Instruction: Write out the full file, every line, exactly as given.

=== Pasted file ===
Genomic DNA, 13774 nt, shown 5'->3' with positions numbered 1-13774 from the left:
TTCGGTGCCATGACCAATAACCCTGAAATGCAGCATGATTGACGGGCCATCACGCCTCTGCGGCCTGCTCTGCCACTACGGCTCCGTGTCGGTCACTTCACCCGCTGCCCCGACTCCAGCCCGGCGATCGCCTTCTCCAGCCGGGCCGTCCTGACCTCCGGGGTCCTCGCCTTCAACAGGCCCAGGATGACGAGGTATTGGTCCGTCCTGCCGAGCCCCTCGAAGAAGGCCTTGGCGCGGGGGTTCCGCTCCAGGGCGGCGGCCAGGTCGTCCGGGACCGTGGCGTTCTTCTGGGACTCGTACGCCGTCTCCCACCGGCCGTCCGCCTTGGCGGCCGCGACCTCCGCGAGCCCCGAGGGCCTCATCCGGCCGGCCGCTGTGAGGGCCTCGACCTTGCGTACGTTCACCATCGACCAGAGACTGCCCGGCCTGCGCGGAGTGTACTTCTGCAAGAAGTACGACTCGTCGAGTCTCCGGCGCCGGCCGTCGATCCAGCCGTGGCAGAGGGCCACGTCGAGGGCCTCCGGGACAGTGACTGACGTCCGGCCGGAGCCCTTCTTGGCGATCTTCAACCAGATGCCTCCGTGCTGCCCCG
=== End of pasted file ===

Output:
Genomic DNA, 13774 nt, shown 5'->3' with positions numbered 1-13774 from the left:
TTCGGTGCCATGACCAATAACCCTGAAATGCAGCATGATTGACGGGCCATCACGCCTCTGCGGCCTGCTCTGCCACTACGGCTCCGTGTCGGTCACTTCACCCGCTGCCCCGACTCCAGCCCGGCGATCGCCTTCTCCAGCCGGGCCGTCCTGACCTCCGGGGTCCTCGCCTTCAACAGGCCCAGGATGACGAGGTATTGGTCCGTCCTGCCGAGCCCCTCGAAGAAGGCCTTGGCGCGGGGGTTCCGCTCCAGGGCGGCGGCCAGGTCGTCCGGGACCGTGGCGTTCTTCTGGGACTCGTACGCCGTCTCCCACCGGCCGTCCGCCTTGGCGGCCGCGACCTCCGCGAGCCCCGAGGGCCTCATCCGGCCGGCCGCTGTGAGGGCCTCGACCTTGCGTACGTTCACCATCGACCAGAGACTGCCCGGCCTGCGCGGAGTGTACTTCTGCAAGAAGTACGACTCGTCGAGTCTCCGGCGCCGGCCGTCGATCCAGCCGTGGCAGAGGGCCACGTCGAGGGCCTCCGGGACAGTGACTGACGTCCGGCCGGAGCCCTTCTTGGCGATCTTCAACCAGATGCCTCCGTGCTGCCCCG